One of my favorite makeovers we’ve done this year was our Urban Inspired Sunroom on “Knock It Off!” The homeowners were super cool- like the kind of cool where they’re not trying at all, but are 100 times cooler than me and Jess! They were really eco-minded and wanted our design to be as green as possible, so we pushed ourselves and came up with projects that fit their way of life! This scrap wood wall art is made with DIY natural wood stains and it pretty much rocked my world! It was incredible to use old flooring and other scrap wood, some ingredients from the kitchen and have it turn into something you’d pay big bucks for! Check it out!
Pretty awesome isn’t it? Jess and I totally felt like it was something you’d find at Terrain or Anthro, but it cost us next to nothing to make. Wanna make your own? The design options are endless! Here’s how we made ours.
1. Gather Scrap Wood & Cut Down to Consistent Size
We had a bunch of flooring that someone had ripped out of a house they were renovating and asked us if we had any use for it. We weren’t sure at the time what we’d do with it, but we knew it would be useful someday! (My husband isn’t a fan of me always accepting materials like this, because 99% of the time you can’t walk through my garage without tripping over some DIY project or materials! Oops!) The wood was in various sizes and not all of it was from the same house, so it was different types of wood as well. We used a table saw and ripped it down to 1/4 inch thick strips that were 1 inch wide. Once your wood is a consistent size you can mix and match to your heart’s desire!
2. Stain Your Wood Varying Color Tones (we made our own natural stains!)
The wood we had did vary in color on it’s own, but we wanted a certain vibe from our artwork. We also spent a bunch of time researching foods that could act as natural dyes so we wanted to try our hand at making our own natural wood stains!
Here are the recipes we came up with- and sorry in advance, we didn’t measure a blessed thing. I just tossed the ingredients together and added more of certain items until I achieved the color we wanted. It was kinda fun!
Rich Brown Stain:
About 6 cups of boiling water
1/2 jar of instant coffee
Light, Natural Stain:
4 cups of hot water
2 cups of vinegar (warning it kinda stinks!)
15 tea bags
Combine water and vinegar
Steep about 15-20 tea bags in water/vinegar mix for 15 minutes
2 cans of beets (undrained)
3 handfuls of spinach
1/4 c. instant coffee
1.5 cups of water
Puree all ingredients in a blender until smooth
Warm over medium heat until boiling- remove from heat
Each of these stains produce rich, vibrant colors and can be applied and left alone or to really preserve the colors, you could seal them with polyurethane (but that’s not the most eco-minded, so we didn’t seal the wood for this project).
3. Cut a Piece of Plywood to Size & Arrange Your Design
We used a scrap piece of plywood and just cut it to size on a table saw. The plywood serves as the base for the artwork- you’ll never actually see it, so it doesn’t need to be pretty. I chatted with the homeowner about a few different design options, and thankfully he is a legit artist, so together we were able to just make up a cool pattern as we went along! We began with some vertical pieces in the light wood, and then got to work on some geometric shapes.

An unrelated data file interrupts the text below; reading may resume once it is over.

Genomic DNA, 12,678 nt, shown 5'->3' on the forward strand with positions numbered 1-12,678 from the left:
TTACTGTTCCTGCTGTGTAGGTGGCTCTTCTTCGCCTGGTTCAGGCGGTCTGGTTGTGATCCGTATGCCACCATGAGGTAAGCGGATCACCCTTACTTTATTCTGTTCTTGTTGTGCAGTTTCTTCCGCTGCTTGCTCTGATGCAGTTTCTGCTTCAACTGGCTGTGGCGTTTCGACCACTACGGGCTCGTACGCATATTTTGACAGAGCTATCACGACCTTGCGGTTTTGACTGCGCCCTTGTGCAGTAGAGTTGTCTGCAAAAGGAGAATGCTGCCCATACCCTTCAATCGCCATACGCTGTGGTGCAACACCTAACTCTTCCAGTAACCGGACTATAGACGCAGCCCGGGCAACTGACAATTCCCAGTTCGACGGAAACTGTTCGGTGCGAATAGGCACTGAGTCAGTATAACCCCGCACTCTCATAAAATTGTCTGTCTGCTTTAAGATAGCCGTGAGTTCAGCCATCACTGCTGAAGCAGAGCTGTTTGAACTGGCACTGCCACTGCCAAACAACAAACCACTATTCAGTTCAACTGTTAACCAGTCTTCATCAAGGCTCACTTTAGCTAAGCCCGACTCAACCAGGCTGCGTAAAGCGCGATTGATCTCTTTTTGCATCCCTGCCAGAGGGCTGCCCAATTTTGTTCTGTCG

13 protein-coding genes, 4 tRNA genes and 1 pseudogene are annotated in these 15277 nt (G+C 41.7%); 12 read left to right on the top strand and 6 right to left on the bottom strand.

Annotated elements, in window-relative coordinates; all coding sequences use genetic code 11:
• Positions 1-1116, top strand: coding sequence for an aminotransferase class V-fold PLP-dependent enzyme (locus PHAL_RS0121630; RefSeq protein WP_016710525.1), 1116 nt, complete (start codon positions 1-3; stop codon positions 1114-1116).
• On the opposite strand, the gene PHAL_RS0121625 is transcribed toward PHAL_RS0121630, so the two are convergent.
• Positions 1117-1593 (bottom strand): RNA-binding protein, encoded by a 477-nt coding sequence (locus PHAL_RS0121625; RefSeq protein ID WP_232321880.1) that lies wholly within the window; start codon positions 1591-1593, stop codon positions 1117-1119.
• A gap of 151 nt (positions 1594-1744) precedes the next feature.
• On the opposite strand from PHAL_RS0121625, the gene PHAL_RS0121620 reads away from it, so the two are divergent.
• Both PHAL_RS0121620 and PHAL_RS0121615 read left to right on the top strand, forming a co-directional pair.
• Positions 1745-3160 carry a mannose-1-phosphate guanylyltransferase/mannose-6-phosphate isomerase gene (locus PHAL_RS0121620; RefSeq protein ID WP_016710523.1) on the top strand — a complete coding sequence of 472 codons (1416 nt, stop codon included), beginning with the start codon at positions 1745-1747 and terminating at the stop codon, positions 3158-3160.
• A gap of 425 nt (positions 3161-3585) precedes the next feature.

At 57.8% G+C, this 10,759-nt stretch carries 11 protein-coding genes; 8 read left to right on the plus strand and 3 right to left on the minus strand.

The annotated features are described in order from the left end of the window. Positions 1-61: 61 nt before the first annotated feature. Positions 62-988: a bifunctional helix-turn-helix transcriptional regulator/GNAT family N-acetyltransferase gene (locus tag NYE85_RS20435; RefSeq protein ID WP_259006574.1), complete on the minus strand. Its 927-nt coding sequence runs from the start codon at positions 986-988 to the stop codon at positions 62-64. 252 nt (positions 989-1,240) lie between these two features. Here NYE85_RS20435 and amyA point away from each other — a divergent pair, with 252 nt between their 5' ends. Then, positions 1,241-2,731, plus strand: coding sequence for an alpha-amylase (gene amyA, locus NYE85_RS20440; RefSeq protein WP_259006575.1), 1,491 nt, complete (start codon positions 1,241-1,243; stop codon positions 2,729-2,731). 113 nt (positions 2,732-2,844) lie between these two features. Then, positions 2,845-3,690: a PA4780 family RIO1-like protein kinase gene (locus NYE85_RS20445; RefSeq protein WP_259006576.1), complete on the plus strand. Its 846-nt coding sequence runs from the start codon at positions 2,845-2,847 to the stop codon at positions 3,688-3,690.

For each piece of wood, we used some wood glue and attached to the plywood with our nail gun fitted with finishing nails. You could totally do this by hand as well, it would just take a bit more time.
To make a triangle shape, cut the ends of two pieces of wood at 45 degree angles- making sure that you cut one in each direction, so when they meet together they make a clean 90 degree angle.
The easiest way to measure and cut the triangle pieces so they fit perfectly is to start with your two 45s and create the triangle shape. Hold them in place and mark on the wood where you need to make your cuts. Make the straight cuts with a chop saw and then attach to the plywood. This means you’ll be measuring, cutting, and attaching each layer one at a time, but it’s worth it for perfect cuts and goes pretty quickly!
For the horizontal pieces we again cut one end at 45 degrees and made a straight cut on the opposite end. You can cut the end pieces all at once using a circular saw once they’re all attached to the plywood. That seemed like the quickest, easiest way. We used more of our scrap pieces to add a border around the entire piece and then stepped back to look on the epic art we’d made. Gah- I still love it!
We loved how the scrap wood art contrasted so well with the white brick walls we’d painted.
The art pieces on either side of our DIY artwork came from a few different local thrift stores. I felt like we’d hit the tribal/southwest jackpot one thrifting excursion!
And just because it made me laugh… look how ginormous I look next to the homeowner Adrienne. Seriously, I felt like Shrek the entire time! I’m tall, but I’m not that tall!! Geesh!
If you missed the other amazing DIY wall project in this sunroom, you can check out the Vertical Garden Wall tutorial here.
So, what do you think of our Scrap Wood Wall Art?? Have you ever made your own natural wood stains? Thinking of giving it a try? I’d love to know!!
[…] Scrap Wood Wall Art […]
Heyo folks. I’m currently carving a piece of driftwood and I wanted to stain it. I didn’t even think of natural stains until I came across your site. I’m interested in that darker coffee stain. When you say a half jar, how big was the jar? Like one of the massive ones or one of the more mid size ones?